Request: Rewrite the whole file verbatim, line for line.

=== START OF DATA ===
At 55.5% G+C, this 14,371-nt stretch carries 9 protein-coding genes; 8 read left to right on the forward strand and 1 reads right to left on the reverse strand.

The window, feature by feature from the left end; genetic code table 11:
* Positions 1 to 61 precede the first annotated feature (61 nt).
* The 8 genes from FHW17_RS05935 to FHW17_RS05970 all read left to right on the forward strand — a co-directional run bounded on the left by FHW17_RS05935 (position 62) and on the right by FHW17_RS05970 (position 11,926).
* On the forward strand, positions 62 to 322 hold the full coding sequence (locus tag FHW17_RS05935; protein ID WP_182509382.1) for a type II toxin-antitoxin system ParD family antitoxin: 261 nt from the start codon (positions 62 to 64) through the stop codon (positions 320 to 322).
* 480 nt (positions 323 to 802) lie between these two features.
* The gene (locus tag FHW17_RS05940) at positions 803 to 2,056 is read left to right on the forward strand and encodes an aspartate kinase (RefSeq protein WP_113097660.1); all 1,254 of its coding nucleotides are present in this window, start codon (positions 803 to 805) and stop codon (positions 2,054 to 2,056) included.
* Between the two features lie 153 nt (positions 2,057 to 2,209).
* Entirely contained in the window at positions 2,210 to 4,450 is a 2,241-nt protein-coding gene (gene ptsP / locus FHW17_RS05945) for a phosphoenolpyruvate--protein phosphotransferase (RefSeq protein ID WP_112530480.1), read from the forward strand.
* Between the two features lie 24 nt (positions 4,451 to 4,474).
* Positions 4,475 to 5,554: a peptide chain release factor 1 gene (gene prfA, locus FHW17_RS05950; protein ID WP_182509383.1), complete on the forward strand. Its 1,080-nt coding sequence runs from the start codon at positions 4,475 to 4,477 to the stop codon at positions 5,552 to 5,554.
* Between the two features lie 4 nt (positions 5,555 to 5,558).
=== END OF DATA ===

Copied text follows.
At 55.5% G+C, this 14,371-nt stretch carries 9 protein-coding genes; 8 read left to right on the forward strand and 1 reads right to left on the reverse strand.

The window, feature by feature from the left end; genetic code table 11:
* Positions 1 to 61 precede the first annotated feature (61 nt).
* The 8 genes from FHW17_RS05935 to FHW17_RS05970 all read left to right on the forward strand — a co-directional run bounded on the left by FHW17_RS05935 (position 62) and on the right by FHW17_RS05970 (position 11,926).
* On the forward strand, positions 62 to 322 hold the full coding sequence (locus tag FHW17_RS05935; protein ID WP_182509382.1) for a type II toxin-antitoxin system ParD family antitoxin: 261 nt from the start codon (positions 62 to 64) through the stop codon (positions 320 to 322).
* 480 nt (positions 323 to 802) lie between these two features.
* The gene (locus tag FHW17_RS05940) at positions 803 to 2,056 is read left to right on the forward strand and encodes an aspartate kinase (RefSeq protein WP_113097660.1); all 1,254 of its coding nucleotides are present in this window, start codon (positions 803 to 805) and stop codon (positions 2,054 to 2,056) included.
* Between the two features lie 153 nt (positions 2,057 to 2,209).
* Entirely contained in the window at positions 2,210 to 4,450 is a 2,241-nt protein-coding gene (gene ptsP / locus FHW17_RS05945) for a phosphoenolpyruvate--protein phosphotransferase (RefSeq protein ID WP_112530480.1), read from the forward strand.
* Between the two features lie 24 nt (positions 4,451 to 4,474).
* Positions 4,475 to 5,554: a peptide chain release factor 1 gene (gene prfA, locus FHW17_RS05950; protein ID WP_182509383.1), complete on the forward strand. Its 1,080-nt coding sequence runs from the start codon at positions 4,475 to 4,477 to the stop codon at positions 5,552 to 5,554.
* Between the two features lie 4 nt (positions 5,555 to 5,558).